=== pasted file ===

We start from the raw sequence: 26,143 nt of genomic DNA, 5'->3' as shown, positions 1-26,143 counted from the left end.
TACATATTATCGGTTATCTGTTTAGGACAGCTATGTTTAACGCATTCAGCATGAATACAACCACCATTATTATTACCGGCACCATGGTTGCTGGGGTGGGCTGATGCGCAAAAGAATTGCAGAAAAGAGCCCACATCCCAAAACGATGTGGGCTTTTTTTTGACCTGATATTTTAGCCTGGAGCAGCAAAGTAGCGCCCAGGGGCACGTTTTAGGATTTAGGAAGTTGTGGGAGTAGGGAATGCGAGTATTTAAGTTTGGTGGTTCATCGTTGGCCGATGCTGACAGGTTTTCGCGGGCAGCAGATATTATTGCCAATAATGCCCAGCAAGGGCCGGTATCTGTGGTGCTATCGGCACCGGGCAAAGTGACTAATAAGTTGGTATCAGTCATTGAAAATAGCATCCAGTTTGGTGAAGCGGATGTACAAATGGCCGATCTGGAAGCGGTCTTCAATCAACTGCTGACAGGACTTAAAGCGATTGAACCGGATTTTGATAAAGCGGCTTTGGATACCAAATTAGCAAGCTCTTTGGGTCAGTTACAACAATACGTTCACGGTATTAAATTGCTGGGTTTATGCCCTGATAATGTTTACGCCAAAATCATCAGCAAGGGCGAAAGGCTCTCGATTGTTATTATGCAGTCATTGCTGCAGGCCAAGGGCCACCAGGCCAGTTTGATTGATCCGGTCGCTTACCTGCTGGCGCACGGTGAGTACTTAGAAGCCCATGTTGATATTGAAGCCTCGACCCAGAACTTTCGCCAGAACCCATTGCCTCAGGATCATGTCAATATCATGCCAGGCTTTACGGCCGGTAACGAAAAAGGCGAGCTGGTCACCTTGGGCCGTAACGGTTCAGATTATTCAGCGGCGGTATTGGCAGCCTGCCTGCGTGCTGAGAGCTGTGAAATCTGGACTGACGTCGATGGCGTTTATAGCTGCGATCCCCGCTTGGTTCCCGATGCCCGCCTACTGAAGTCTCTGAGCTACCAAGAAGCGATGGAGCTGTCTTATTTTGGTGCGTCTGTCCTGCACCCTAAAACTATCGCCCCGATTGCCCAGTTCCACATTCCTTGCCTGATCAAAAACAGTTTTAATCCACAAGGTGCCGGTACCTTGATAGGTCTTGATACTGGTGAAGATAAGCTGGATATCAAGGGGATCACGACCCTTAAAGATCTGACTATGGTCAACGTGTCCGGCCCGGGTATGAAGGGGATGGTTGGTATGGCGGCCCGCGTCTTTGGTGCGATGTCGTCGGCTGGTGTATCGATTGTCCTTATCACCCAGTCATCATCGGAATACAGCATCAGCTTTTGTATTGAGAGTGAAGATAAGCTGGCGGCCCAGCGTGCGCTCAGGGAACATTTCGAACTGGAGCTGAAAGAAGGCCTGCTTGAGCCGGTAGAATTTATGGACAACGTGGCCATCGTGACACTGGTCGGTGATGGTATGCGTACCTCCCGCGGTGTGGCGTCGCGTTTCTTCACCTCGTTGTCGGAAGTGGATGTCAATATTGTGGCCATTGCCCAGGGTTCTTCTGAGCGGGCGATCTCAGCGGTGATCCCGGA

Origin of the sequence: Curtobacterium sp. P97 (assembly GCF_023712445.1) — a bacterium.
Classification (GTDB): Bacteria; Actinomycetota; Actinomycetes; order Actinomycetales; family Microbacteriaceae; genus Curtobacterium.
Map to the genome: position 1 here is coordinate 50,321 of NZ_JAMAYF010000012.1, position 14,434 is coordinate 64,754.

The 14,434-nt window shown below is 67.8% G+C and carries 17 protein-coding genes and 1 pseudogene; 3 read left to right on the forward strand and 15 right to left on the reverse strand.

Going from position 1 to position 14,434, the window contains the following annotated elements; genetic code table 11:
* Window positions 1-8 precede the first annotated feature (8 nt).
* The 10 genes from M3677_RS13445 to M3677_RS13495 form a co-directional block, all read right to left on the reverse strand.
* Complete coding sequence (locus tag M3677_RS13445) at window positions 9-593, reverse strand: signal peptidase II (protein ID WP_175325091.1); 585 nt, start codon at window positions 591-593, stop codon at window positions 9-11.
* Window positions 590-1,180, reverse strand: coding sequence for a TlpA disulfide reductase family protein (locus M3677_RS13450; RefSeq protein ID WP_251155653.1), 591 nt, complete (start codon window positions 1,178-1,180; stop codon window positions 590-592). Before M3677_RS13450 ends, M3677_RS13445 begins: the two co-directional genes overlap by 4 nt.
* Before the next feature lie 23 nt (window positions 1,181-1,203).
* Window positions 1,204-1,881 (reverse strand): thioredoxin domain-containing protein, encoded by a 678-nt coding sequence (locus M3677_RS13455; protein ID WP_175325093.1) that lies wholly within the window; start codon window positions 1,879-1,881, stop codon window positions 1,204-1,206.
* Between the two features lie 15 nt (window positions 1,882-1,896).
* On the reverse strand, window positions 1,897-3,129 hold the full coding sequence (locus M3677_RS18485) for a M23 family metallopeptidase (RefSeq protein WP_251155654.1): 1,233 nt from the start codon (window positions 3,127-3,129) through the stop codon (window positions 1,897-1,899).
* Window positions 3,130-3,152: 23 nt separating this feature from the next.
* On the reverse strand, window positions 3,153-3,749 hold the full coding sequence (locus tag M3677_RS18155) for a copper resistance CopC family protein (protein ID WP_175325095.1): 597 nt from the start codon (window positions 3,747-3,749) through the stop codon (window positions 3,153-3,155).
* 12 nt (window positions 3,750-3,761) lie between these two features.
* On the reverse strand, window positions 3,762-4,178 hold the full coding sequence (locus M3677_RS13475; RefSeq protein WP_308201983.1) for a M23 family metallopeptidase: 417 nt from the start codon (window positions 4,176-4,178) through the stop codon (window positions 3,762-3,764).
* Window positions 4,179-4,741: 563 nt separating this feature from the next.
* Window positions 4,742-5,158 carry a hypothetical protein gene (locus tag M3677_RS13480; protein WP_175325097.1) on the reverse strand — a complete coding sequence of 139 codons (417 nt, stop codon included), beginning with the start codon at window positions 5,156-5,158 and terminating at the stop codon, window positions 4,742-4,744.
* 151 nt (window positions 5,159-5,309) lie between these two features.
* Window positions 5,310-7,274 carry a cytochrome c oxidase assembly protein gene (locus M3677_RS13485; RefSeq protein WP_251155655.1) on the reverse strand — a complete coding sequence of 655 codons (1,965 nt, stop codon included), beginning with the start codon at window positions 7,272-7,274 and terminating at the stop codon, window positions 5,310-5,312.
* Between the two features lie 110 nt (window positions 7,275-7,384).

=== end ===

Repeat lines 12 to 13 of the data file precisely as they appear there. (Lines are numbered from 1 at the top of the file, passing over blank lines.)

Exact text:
* Before the next feature lie 23 nt (window positions 1,181-1,203).
* Window positions 1,204-1,881 (reverse strand): thioredoxin domain-containing protein, encoded by a 678-nt coding sequence (locus M3677_RS13455; protein ID WP_175325093.1) that lies wholly within the window; start codon window positions 1,879-1,881, stop codon window positions 1,204-1,206.